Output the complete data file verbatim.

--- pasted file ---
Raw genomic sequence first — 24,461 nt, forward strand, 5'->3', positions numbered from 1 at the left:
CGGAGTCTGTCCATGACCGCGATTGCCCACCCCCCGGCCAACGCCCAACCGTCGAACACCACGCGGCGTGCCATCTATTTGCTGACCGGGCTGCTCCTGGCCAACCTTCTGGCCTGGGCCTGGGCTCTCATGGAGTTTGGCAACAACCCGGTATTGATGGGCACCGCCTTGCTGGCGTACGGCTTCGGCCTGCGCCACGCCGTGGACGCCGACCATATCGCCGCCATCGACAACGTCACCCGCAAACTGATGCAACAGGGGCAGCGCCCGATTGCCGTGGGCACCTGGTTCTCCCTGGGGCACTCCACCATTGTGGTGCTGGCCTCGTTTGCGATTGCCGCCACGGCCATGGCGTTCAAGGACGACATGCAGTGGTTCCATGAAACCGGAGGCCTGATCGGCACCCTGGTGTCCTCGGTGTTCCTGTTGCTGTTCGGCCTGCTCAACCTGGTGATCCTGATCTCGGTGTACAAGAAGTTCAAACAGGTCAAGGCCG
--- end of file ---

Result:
Raw genomic sequence first — 24,461 nt, forward strand, 5'->3', positions numbered from 1 at the left:
CGGAGTCTGTCCATGACCGCGATTGCCCACCCCCCGGCCAACGCCCAACCGTCGAACACCACGCGGCGTGCCATCTATTTGCTGACCGGGCTGCTCCTGGCCAACCTTCTGGCCTGGGCCTGGGCTCTCATGGAGTTTGGCAACAACCCGGTATTGATGGGCACCGCCTTGCTGGCGTACGGCTTCGGCCTGCGCCACGCCGTGGACGCCGACCATATCGCCGCCATCGACAACGTCACCCGCAAACTGATGCAACAGGGGCAGCGCCCGATTGCCGTGGGCACCTGGTTCTCCCTGGGGCACTCCACCATTGTGGTGCTGGCCTCGTTTGCGATTGCCGCCACGGCCATGGCGTTCAAGGACGACATGCAGTGGTTCCATGAAACCGGAGGCCTGATCGGCACCCTGGTGTCCTCGGTGTTCCTGTTGCTGTTCGGCCTGCTCAACCTGGTGATCCTGATCTCGGTGTACAAGAAGTTCAAACAGGTCAAGGCCG